And when these individuals who suffer try to terminate the endless pain, and succeed, some of us call them “selfish.”
When I heard the news about my friend, my whole being exploded with every emotion imaginable. Guilt was high up on the list. If only I hadn’t been so busy. I thought about the family she had left behind. I knew how deeply she loved her children, so her suicide didn’t make any sense— why would she leave them like this and leave that kind of scar— unload on them what might appear as the ultimate rejection. I watched her raise her children and admired her thoughtful parenting. Knowing her childhood was troubled, I often told her the only good that came out of her experience was that it made her such a great mom. She appreciated that. She wanted to be a different kind of parent and she succeeded in my view. So her suicide was so hard to accept on that level. Mental illness and depression are so insidious. It might appear, as in my friend’s case, that divorce was the reason or the catalyst, but people get divorced all the time and rebuild their lives—why was my friend different? I really don’t know, but she was.
There were signs all throughout her life, a permeating uncertainty for which she sought relief and received years of treatment. I’ve seen other depressed people close up, temporary or chronic, and when people are in the bowels of depression, they do not see a way out. If a person is lucky, they will be surrounded by people and experts to see them through, but we can’t always live with an entourage and we can’t expect our family to always be physically close by. In my friend’s case, her thought process was distorted by her disease. She raised two daughters, I raised one, and they all flew the nest, moved out of state. We had done a good job—they were all doing well and getting on with new young lives, to me, a measure of great success! In her empty nest, my friend might have incorrectly felt she was no longer needed. But those life events were just surface triggers upon which something deeper and more troubling rested. I only knew what she cared to share or what I took the time to observe. I will never know what exactly haunted her or why it did. I do know this. The woman who took her own life, and truly did have so much to live for, had a brain that wasn’t functioning correctly. It failed her. The treatments she sought failed her. There is no other explanation. Her brain didn’t ration the way we thought it should have. It led her to make a terrible, irreversible miscalculation. To paraphrase what Dr. Sean Maguire told his patient Will Hunting in the film Good Will Hunting,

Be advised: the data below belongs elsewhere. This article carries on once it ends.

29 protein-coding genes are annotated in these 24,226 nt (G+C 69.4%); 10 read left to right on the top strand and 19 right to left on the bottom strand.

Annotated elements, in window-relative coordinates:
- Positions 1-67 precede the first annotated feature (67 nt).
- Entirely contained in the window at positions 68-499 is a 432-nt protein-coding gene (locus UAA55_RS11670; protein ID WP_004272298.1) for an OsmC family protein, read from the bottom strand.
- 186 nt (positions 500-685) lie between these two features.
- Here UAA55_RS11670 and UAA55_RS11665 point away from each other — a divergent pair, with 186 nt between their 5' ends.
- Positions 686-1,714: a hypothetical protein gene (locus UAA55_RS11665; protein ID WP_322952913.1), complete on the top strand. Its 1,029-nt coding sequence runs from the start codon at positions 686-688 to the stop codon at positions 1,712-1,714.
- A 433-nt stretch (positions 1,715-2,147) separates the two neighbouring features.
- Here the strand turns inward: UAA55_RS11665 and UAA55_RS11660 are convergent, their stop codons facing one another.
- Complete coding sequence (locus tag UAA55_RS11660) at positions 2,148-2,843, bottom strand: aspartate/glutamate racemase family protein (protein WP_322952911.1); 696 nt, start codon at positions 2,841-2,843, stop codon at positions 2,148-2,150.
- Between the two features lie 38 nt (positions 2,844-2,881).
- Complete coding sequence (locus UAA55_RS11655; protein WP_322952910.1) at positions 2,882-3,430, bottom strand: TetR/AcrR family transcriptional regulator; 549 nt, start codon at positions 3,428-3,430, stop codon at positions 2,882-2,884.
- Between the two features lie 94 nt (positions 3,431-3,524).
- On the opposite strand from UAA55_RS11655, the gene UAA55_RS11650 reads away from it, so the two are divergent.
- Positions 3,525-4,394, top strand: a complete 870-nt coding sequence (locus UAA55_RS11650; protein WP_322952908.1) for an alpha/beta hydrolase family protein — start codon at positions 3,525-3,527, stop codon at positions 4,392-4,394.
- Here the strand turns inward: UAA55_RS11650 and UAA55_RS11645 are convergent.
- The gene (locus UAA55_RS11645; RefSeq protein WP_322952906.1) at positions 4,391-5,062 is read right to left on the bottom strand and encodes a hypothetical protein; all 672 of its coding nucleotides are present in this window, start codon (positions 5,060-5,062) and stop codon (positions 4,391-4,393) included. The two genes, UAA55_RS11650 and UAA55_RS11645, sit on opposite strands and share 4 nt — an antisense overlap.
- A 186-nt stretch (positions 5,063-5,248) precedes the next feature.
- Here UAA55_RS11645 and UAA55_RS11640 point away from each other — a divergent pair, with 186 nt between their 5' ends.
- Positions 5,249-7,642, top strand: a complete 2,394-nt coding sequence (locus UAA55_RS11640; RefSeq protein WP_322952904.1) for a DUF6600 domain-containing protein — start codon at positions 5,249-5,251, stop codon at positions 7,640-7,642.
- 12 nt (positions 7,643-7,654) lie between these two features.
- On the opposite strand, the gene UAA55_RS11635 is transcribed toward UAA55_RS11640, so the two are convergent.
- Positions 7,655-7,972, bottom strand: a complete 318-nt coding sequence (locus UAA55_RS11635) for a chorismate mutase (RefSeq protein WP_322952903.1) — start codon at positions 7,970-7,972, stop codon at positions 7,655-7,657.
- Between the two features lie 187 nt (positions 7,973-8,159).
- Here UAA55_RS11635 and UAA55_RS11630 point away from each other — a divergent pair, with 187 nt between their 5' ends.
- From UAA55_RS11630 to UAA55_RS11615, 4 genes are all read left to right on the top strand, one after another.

It was not her fault. It was not her fault. It was not her fault.
I miss her. I miss her ungodly long phone calls to me (and I am sure her other friends got the same calls) where we would in the span of an hour or two, laugh, cry, plot, scheme, react, reason and come to a closure where we dared to assume we figured out whatever we started to try and figure out in the first place. The peace would last for a day or two, and then another crisis or insecurity would surface …not always on her side, mind you, she was a good listener too, and in fact, it is when I would need her the most—in those moments—is where she would always shine—always be there. She had, as I reflect, a fragile need to feel needed and be reassured of her value. It went beyond a normal craving and what any one person or group of people could ever satiate. An unexplainable void in her life that she was never able to fill. It was silly to those of us on the outside. She had everything, and then some. Our assumptions were off the mark. Her brain told her the void was there. Only she could feel it. Fix it.
A year has passed.
All my sunflowers came to boom in August. Right around the anniversary of her suicide. They emerged at first, bashful, then bold, and bright. A bad storm knocked them all over.I was able to right them up with some twine and they kept blooming and giving. I get some small satisfaction from that. I see her face in the large discs—the yellow petals remind me of her straight cornflower-color blonde hair— the bench she kept outside her porch had a sunflower carving…and always a sunflower or two, fake or real, could always be found in her home. Yep, she was a sunflower!
Before her services, I wrote to her daughters that I saw their mother as this beautiful, but a fragile flower that struggled to emerge and show off her beauty and sense of style (admired by many), but the flower could not, and perhaps was not meant to endure the inclement weather and changing seasons. Just like flowers, our time with her beauty was fleeting. But we can talk about her, share the happy stories. We keep planting so we can relive the beauty. Our memories are the seeds. Our world is full of creatures weak and strong, some stay with us longer than others—so it is up to us to appreciate them while they here with us, stake them up if needed, and continue to replant them every year so we do not forget what they mean to us and how they brighten our lives.
I’ve chosen the sunflower to remember my friend. In my garden, she is tall and strong. I can visit her anytime. She is close by. She feeds the birds. She is light. She brings JOY to all who see her. And like my sensitive, modest caring friend, she is blushing!